Minnesota Reading Corps & Minnesota Math Corps Blog

A Conversation with U.S. Senator Amy Klobuchar

On December 3, Reading Corps was invited to participate in a panel hosted by Results for America at the University of New Hampshire Franklin Pierce School of Law in Concord, New Hampshire. The event, “A Conversation with U.S. Senator Amy Klobuchar on National Service and Strengthening Our Democracy” focused on how evidence-based approaches, public policy and national service intersect to amplify progress and social change.

Reading Corps Managing Director, Sadie O’Conner was featured on a panel of experts including U.S. Senator Amy Klobuchar, Dan Bromberg (Academic Programs Director, University of New Hampshire Casey School of Public Policy), Jed Herrmann (Vice President, Results for America) and David Medina (COO and Co-Founder of Results for America).

“Reading Corps is a leader in national service,” explains O’Connor. “Using evidence-based methods and putting research to practice has allowed us to scale the program first statewide, then nationally.” She continued, “With 15 years of experience and a wealth of data, it’s exciting to be able to highlight the incredible impact our members make possible in communities across the country.”

Beginning in 2014, the Corporation for National and Community Service (CNCS) began prioritizing evidence of effectiveness when allocating AmeriCorps funds. As a result, increased funding was funneled into programs like Reading Corps and more students began to succeed. The shift has helped support evidence-based learning interventions for 6,000 additional students in Minnesota – proving that small changes in federal grant-making can bring about improved results across the country. To learn more about how Reading Corps and results-driven leaders are improving outcomes, read the latest policy brief by Results for America.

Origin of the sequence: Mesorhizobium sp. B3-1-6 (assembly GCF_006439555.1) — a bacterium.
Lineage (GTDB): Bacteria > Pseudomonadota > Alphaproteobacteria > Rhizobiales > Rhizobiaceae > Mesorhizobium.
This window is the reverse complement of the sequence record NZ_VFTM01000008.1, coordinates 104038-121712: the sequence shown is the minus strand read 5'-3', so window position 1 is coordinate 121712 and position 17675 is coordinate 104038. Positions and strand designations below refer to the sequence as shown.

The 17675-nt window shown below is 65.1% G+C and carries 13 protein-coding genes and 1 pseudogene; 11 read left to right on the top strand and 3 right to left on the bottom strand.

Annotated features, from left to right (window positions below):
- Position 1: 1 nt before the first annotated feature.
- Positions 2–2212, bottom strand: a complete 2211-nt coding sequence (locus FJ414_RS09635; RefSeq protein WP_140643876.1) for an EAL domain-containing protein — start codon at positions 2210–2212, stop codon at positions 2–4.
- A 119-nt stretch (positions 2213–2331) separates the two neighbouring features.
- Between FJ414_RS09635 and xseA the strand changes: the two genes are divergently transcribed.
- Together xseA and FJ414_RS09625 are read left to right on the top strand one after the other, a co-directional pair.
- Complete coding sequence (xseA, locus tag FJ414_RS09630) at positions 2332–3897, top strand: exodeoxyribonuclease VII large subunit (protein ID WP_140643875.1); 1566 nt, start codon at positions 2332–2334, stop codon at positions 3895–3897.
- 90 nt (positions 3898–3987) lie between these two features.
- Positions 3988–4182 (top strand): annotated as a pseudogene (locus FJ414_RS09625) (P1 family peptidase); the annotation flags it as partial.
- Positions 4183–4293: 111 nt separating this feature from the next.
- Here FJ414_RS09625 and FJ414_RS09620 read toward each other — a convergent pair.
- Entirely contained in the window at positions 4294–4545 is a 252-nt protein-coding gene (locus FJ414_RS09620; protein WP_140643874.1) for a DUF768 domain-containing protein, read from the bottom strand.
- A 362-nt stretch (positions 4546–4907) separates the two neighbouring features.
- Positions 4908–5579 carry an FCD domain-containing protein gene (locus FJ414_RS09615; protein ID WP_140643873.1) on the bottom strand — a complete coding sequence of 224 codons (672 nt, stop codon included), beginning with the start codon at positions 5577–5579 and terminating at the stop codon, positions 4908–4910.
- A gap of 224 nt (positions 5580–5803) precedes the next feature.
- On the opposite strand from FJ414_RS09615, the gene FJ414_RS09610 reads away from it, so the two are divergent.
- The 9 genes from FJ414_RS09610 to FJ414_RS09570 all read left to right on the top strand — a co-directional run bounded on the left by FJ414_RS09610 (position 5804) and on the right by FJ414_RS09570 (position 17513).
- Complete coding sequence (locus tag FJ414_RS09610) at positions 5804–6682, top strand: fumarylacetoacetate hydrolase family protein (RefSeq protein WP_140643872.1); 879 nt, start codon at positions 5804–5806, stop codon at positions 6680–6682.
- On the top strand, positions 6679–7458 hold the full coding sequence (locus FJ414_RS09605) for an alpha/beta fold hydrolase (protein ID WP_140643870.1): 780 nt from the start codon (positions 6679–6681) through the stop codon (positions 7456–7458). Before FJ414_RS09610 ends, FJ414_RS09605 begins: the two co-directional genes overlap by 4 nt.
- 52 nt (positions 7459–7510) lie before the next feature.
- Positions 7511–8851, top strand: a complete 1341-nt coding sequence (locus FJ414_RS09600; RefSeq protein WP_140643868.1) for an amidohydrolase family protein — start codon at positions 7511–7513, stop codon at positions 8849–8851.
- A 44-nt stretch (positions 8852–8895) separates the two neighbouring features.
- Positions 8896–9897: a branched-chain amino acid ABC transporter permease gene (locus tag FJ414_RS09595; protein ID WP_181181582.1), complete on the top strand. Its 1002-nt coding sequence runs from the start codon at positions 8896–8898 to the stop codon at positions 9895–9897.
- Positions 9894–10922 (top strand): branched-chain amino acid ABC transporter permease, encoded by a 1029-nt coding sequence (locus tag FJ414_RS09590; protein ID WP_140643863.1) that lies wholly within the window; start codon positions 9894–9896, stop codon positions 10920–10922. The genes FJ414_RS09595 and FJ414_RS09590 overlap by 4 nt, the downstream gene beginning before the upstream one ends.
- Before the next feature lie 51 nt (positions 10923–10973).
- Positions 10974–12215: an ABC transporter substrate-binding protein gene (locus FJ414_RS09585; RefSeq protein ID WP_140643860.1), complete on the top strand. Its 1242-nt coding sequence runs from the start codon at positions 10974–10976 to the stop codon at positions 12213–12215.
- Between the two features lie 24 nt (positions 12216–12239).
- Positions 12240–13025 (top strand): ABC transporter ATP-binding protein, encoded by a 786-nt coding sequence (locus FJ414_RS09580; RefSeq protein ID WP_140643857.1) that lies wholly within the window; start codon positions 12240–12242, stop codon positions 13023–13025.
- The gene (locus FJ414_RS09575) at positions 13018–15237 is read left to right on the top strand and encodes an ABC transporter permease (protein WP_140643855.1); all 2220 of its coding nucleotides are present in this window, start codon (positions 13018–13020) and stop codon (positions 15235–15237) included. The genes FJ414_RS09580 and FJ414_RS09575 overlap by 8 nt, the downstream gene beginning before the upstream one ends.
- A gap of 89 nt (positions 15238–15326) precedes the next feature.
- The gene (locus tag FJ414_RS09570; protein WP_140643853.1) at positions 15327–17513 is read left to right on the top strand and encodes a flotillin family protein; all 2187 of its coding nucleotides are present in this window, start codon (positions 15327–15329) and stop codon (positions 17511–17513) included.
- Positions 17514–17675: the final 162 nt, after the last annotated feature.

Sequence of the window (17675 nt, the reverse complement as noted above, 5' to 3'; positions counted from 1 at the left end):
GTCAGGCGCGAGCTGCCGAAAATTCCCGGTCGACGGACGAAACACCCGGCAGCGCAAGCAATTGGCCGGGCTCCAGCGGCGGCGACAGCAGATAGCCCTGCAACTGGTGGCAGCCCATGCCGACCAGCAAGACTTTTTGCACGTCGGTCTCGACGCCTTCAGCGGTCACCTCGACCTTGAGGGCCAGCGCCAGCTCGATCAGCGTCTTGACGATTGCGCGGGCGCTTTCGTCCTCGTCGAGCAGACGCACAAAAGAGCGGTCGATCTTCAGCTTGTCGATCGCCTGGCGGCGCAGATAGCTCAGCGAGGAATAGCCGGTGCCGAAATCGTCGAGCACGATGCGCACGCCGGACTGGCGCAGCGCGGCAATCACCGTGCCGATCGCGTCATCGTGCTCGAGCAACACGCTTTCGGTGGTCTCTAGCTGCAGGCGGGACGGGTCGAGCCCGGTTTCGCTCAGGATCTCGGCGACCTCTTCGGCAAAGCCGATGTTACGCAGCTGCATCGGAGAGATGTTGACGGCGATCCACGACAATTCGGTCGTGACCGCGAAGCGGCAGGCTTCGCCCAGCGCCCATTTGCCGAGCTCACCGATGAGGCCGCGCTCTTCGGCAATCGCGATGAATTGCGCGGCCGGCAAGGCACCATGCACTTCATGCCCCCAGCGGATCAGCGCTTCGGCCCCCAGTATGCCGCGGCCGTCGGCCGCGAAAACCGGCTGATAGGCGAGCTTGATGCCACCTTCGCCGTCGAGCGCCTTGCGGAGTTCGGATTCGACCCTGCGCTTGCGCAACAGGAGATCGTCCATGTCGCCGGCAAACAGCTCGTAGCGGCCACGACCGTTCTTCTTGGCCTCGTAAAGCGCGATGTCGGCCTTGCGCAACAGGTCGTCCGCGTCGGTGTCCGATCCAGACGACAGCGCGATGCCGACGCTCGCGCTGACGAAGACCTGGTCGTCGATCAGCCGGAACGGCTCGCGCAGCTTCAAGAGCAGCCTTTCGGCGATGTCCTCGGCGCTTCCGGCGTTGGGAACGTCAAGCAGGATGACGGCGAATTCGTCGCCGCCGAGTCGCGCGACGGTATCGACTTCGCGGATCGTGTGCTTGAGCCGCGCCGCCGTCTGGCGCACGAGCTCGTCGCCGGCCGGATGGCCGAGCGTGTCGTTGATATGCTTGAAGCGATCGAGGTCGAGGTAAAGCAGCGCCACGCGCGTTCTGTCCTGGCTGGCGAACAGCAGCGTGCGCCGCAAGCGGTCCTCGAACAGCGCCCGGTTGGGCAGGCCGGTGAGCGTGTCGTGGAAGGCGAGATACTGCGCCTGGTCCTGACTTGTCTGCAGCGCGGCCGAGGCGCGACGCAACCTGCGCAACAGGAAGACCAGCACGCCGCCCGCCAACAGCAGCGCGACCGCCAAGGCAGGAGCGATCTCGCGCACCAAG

View video from the event online.

Suzanne PagelA Conversation with U.S. Senator Amy Klobuchar
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Legislative Testimony from Ariana Wright, Principal at Kasson-Mantorville

Editor’s Note: In the 2019 Minnesota Legislative Session, principal Ariana Wright testified on behalf of Minnesota Math Corps in order to help secure funding for the future. Read how Math Corps has impacted her students at Kasson-Mantorville Elementary School

Madame Chairperson, members of the committee. My name is Ariana Wright and I am the principal at Kasson-Mantorville Elementary school.  We are a K-4 building with 840 students. We are located near Rochester in a rural setting with a growing population of newcomers and English learners – some that have not been in schools for years.

Districts are continuously searching for high quality math intervention resources that aren’t just rote practice – but offer a true understanding of numbers and number concepts.

Math Corps is the key –the intensity of the interventions and the partnership between students lead to tremendous gains in student growth. We know early intervention makes all the difference.

Because we are one of the lowest districts in the funding formula and we don’t have additional funding – we do a great deal of instruction with very little resources. Programs like this are so critical to us.

When we look at our lowest 10% of students and how they are growing compared to the highest 10%, our students who need more intervention are not growing as quickly – so our gap isn’t closing. Math Corps is an excellent strategy to support that group.

We’ve also seen an uptick in our special education population, and know that programs like Math Corps and Reading Corps will help reduce the number of referrals to those programs.